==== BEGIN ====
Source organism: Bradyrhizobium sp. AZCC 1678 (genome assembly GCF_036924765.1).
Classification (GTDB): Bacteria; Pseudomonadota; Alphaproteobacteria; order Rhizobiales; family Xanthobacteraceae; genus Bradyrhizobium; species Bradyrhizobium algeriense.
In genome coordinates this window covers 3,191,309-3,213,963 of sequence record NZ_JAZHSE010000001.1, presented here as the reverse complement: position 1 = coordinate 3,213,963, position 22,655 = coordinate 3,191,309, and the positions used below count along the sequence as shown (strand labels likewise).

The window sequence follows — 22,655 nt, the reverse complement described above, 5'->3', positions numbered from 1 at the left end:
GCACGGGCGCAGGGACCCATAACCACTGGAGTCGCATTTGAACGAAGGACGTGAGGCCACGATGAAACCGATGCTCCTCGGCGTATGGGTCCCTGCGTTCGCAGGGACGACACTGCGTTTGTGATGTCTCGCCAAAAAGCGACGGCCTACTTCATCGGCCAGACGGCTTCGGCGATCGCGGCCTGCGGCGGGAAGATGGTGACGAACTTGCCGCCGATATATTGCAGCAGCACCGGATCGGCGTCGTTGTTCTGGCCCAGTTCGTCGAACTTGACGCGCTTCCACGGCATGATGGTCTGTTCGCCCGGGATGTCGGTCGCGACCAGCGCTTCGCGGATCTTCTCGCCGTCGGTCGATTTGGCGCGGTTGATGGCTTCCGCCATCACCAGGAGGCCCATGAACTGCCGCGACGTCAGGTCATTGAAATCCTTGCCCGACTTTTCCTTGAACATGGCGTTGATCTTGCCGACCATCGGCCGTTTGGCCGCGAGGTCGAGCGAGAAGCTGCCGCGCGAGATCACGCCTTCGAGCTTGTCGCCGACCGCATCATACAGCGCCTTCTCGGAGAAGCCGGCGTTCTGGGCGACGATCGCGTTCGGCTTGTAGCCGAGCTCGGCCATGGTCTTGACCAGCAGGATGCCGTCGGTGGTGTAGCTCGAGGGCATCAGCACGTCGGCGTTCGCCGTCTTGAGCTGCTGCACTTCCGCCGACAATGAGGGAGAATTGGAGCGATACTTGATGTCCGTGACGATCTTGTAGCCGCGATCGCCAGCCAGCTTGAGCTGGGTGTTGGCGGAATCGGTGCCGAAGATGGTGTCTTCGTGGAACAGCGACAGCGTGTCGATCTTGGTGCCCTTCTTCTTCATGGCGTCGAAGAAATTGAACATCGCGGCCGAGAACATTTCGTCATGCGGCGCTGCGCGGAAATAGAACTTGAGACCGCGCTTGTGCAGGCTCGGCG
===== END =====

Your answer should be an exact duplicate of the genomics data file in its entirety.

Source organism: Bradyrhizobium sp. AZCC 1678 (genome assembly GCF_036924765.1).
Classification (GTDB): Bacteria; Pseudomonadota; Alphaproteobacteria; order Rhizobiales; family Xanthobacteraceae; genus Bradyrhizobium; species Bradyrhizobium algeriense.
In genome coordinates this window covers 3,191,309-3,213,963 of sequence record NZ_JAZHSE010000001.1, presented here as the reverse complement: position 1 = coordinate 3,213,963, position 22,655 = coordinate 3,191,309, and the positions used below count along the sequence as shown (strand labels likewise).

The window sequence follows — 22,655 nt, the reverse complement described above, 5'->3', positions numbered from 1 at the left end:
GCACGGGCGCAGGGACCCATAACCACTGGAGTCGCATTTGAACGAAGGACGTGAGGCCACGATGAAACCGATGCTCCTCGGCGTATGGGTCCCTGCGTTCGCAGGGACGACACTGCGTTTGTGATGTCTCGCCAAAAAGCGACGGCCTACTTCATCGGCCAGACGGCTTCGGCGATCGCGGCCTGCGGCGGGAAGATGGTGACGAACTTGCCGCCGATATATTGCAGCAGCACCGGATCGGCGTCGTTGTTCTGGCCCAGTTCGTCGAACTTGACGCGCTTCCACGGCATGATGGTCTGTTCGCCCGGGATGTCGGTCGCGACCAGCGCTTCGCGGATCTTCTCGCCGTCGGTCGATTTGGCGCGGTTGATGGCTTCCGCCATCACCAGGAGGCCCATGAACTGCCGCGACGTCAGGTCATTGAAATCCTTGCCCGACTTTTCCTTGAACATGGCGTTGATCTTGCCGACCATCGGCCGTTTGGCCGCGAGGTCGAGCGAGAAGCTGCCGCGCGAGATCACGCCTTCGAGCTTGTCGCCGACCGCATCATACAGCGCCTTCTCGGAGAAGCCGGCGTTCTGGGCGACGATCGCGTTCGGCTTGTAGCCGAGCTCGGCCATGGTCTTGACCAGCAGGATGCCGTCGGTGGTGTAGCTCGAGGGCATCAGCACGTCGGCGTTCGCCGTCTTGAGCTGCTGCACTTCCGCCGACAATGAGGGAGAATTGGAGCGATACTTGATGTCCGTGACGATCTTGTAGCCGCGATCGCCAGCCAGCTTGAGCTGGGTGTTGGCGGAATCGGTGCCGAAGATGGTGTCTTCGTGGAACAGCGACAGCGTGTCGATCTTGGTGCCCTTCTTCTTCATGGCGTCGAAGAAATTGAACATCGCGGCCGAGAACATTTCGTCATGCGGCGCTGCGCGGAAATAGAACTTGAGACCGCGCTTGTGCAGGCTCGGCG